February 04, 2019
Case name: Ajay Kaul & ors. v. State of J&K
The case of the Petitioner husband was that the Lower Court has passed order of accommodation under Section 12 of the J&K Protection of Women from Domestic Violence Act, 2010 in shared house is situated at Noida to which Magistrate has no power as it is situated outside territory of State and where provisions of Act are not applicable. Here it would be relevant to mention that the marriage between the parties had solemnized at Udhampur, J&K and alleged acts of domestic violence had been committed on the Respondent wife in Delhi, Mumbai and Bengaluru.
The High Court of Jammu & Kashmir in view of the prevailing law and facts and circumstances of the case dismissed the petition to be devoid of any merits and made the following observations in the case:
- With reference to the Petitioner’s plea with regard to territorial jurisdiction of CJM Udhampur to pass residence order, the Court made reference to Section 27 of Act dealing with the Jurisdictional power of the Magistrate and opined that according to the statutory provision only such courts are competent to entertain a complaint where the aggrieved person/respondent permanently or temporarily resides or carries on business or is employed, or where cause of action arises.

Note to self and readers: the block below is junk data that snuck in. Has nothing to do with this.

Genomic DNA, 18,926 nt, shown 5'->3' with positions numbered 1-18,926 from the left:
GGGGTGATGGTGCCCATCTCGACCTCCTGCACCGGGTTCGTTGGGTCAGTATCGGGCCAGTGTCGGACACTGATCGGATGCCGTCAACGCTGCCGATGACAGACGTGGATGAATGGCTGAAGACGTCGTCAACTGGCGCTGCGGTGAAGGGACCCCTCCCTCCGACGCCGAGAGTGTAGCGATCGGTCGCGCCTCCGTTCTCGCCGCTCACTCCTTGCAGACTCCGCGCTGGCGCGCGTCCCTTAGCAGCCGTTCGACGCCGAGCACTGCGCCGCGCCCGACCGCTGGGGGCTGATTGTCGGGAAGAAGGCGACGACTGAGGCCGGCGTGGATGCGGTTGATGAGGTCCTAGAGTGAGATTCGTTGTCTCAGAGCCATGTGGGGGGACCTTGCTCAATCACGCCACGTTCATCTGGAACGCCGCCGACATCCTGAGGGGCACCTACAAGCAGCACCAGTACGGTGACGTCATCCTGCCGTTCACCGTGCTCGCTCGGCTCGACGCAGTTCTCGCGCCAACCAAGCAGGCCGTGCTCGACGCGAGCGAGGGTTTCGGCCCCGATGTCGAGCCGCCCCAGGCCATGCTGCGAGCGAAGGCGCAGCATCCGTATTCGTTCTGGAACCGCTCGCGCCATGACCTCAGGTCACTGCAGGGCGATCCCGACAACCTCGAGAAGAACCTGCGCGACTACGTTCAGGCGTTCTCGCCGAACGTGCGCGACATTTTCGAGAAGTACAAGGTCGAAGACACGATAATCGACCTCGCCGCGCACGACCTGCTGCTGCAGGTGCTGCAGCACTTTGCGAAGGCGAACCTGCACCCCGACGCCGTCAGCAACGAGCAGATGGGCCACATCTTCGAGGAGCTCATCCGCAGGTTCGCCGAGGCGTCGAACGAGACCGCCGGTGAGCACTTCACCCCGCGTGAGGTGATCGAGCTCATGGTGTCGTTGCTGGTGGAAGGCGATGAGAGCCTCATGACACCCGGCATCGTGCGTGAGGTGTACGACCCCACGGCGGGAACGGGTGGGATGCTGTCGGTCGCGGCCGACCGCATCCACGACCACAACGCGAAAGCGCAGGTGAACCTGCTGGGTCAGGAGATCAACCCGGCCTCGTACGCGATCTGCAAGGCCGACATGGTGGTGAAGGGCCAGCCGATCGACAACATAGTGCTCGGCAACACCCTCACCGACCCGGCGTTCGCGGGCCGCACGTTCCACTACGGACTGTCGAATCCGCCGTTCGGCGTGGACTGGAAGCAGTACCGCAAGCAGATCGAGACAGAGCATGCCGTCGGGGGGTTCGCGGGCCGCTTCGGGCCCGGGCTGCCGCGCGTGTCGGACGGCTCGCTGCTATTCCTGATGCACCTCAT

- The Court further observed that merely on account of the fact that the respondent wife is temporarily residing with her parents at Udhampur, the court at Udhampur would not have jurisdiction to entertain the petition.
- While elucidating on the expression “temporarily resides” used in Section 27, the High Court remarked that it means more than a causal stay and implies some concrete intention to stay at a particular place. The temporary residence means where an aggrieved person is compelled to take shelter or to take job or do some business, in view of domestic violence within her matrimonial home. Temporary residence so includes a place where an aggrieved person was compelled to reside in view of commission of domestic violence.
Thus, the High Court in the case held that there is nothing which debars the magistrate to pass such order with regard to property situated outside State.
The entire case can be accessed here.